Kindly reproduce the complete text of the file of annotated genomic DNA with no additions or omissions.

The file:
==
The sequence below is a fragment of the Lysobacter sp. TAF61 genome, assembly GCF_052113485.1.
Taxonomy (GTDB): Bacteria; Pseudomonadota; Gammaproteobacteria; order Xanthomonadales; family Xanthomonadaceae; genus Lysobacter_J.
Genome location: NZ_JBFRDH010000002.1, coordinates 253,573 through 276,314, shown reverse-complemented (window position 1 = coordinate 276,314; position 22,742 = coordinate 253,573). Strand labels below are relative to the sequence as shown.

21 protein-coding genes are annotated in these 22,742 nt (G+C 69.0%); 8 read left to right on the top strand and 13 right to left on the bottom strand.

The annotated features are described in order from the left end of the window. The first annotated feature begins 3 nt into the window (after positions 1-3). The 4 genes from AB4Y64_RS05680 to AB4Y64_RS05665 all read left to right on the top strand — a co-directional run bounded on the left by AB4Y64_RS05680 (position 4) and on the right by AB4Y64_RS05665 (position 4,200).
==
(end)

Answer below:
The sequence below is a fragment of the Lysobacter sp. TAF61 genome, assembly GCF_052113485.1.
Taxonomy (GTDB): Bacteria; Pseudomonadota; Gammaproteobacteria; order Xanthomonadales; family Xanthomonadaceae; genus Lysobacter_J.
Genome location: NZ_JBFRDH010000002.1, coordinates 253,573 through 276,314, shown reverse-complemented (window position 1 = coordinate 276,314; position 22,742 = coordinate 253,573). Strand labels below are relative to the sequence as shown.

21 protein-coding genes are annotated in these 22,742 nt (G+C 69.0%); 8 read left to right on the top strand and 13 right to left on the bottom strand.

The annotated features are described in order from the left end of the window. The first annotated feature begins 3 nt into the window (after positions 1-3). The 4 genes from AB4Y64_RS05680 to AB4Y64_RS05665 all read left to right on the top strand — a co-directional run bounded on the left by AB4Y64_RS05680 (position 4) and on the right by AB4Y64_RS05665 (position 4,200).